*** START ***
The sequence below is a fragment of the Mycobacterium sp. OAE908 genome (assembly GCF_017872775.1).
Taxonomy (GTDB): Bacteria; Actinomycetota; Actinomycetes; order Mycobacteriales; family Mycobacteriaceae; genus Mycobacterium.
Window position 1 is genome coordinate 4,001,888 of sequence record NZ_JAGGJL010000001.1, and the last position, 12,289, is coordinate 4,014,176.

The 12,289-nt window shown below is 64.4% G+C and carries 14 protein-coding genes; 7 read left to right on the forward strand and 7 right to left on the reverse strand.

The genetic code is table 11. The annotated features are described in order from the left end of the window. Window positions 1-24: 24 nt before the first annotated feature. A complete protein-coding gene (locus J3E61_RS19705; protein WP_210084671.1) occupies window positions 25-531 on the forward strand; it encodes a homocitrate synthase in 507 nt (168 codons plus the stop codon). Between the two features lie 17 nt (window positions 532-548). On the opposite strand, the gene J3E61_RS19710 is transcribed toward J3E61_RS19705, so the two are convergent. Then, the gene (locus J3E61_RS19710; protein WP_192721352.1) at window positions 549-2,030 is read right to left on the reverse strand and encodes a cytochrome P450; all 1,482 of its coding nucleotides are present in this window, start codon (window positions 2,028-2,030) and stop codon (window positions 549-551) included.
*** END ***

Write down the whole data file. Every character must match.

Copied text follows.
The sequence below is a fragment of the Mycobacterium sp. OAE908 genome (assembly GCF_017872775.1).
Taxonomy (GTDB): Bacteria; Actinomycetota; Actinomycetes; order Mycobacteriales; family Mycobacteriaceae; genus Mycobacterium.
Window position 1 is genome coordinate 4,001,888 of sequence record NZ_JAGGJL010000001.1, and the last position, 12,289, is coordinate 4,014,176.

The 12,289-nt window shown below is 64.4% G+C and carries 14 protein-coding genes; 7 read left to right on the forward strand and 7 right to left on the reverse strand.

The genetic code is table 11. The annotated features are described in order from the left end of the window. Window positions 1-24: 24 nt before the first annotated feature. A complete protein-coding gene (locus J3E61_RS19705; protein WP_210084671.1) occupies window positions 25-531 on the forward strand; it encodes a homocitrate synthase in 507 nt (168 codons plus the stop codon). Between the two features lie 17 nt (window positions 532-548). On the opposite strand, the gene J3E61_RS19710 is transcribed toward J3E61_RS19705, so the two are convergent. Then, the gene (locus J3E61_RS19710; protein WP_192721352.1) at window positions 549-2,030 is read right to left on the reverse strand and encodes a cytochrome P450; all 1,482 of its coding nucleotides are present in this window, start codon (window positions 2,028-2,030) and stop codon (window positions 549-551) included.